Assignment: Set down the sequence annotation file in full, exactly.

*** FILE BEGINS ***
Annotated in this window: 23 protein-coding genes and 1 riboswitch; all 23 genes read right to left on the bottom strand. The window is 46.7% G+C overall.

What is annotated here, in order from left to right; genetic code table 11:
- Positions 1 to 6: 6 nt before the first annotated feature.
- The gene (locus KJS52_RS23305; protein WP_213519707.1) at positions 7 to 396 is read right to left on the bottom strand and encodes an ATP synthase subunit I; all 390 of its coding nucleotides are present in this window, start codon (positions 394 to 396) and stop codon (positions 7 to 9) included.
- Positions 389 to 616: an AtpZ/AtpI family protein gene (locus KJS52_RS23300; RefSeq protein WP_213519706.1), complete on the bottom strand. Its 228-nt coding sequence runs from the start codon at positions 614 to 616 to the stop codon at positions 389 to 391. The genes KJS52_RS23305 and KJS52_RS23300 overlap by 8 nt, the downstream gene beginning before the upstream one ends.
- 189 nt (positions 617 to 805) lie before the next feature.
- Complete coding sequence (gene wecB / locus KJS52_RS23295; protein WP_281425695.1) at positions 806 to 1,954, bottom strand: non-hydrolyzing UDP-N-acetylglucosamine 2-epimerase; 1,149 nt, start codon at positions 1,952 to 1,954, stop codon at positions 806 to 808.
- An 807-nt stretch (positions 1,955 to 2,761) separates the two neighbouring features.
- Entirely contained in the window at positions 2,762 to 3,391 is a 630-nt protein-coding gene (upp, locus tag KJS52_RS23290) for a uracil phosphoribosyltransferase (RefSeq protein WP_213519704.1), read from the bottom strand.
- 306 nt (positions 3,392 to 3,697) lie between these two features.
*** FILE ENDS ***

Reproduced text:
Annotated in this window: 23 protein-coding genes and 1 riboswitch; all 23 genes read right to left on the bottom strand. The window is 46.7% G+C overall.

What is annotated here, in order from left to right; genetic code table 11:
- Positions 1 to 6: 6 nt before the first annotated feature.
- The gene (locus KJS52_RS23305; protein WP_213519707.1) at positions 7 to 396 is read right to left on the bottom strand and encodes an ATP synthase subunit I; all 390 of its coding nucleotides are present in this window, start codon (positions 394 to 396) and stop codon (positions 7 to 9) included.
- Positions 389 to 616: an AtpZ/AtpI family protein gene (locus KJS52_RS23300; RefSeq protein WP_213519706.1), complete on the bottom strand. Its 228-nt coding sequence runs from the start codon at positions 614 to 616 to the stop codon at positions 389 to 391. The genes KJS52_RS23305 and KJS52_RS23300 overlap by 8 nt, the downstream gene beginning before the upstream one ends.
- 189 nt (positions 617 to 805) lie before the next feature.
- Complete coding sequence (gene wecB / locus KJS52_RS23295; protein WP_281425695.1) at positions 806 to 1,954, bottom strand: non-hydrolyzing UDP-N-acetylglucosamine 2-epimerase; 1,149 nt, start codon at positions 1,952 to 1,954, stop codon at positions 806 to 808.
- An 807-nt stretch (positions 1,955 to 2,761) separates the two neighbouring features.
- Entirely contained in the window at positions 2,762 to 3,391 is a 630-nt protein-coding gene (upp, locus tag KJS52_RS23290) for a uracil phosphoribosyltransferase (RefSeq protein WP_213519704.1), read from the bottom strand.
- 306 nt (positions 3,392 to 3,697) lie between these two features.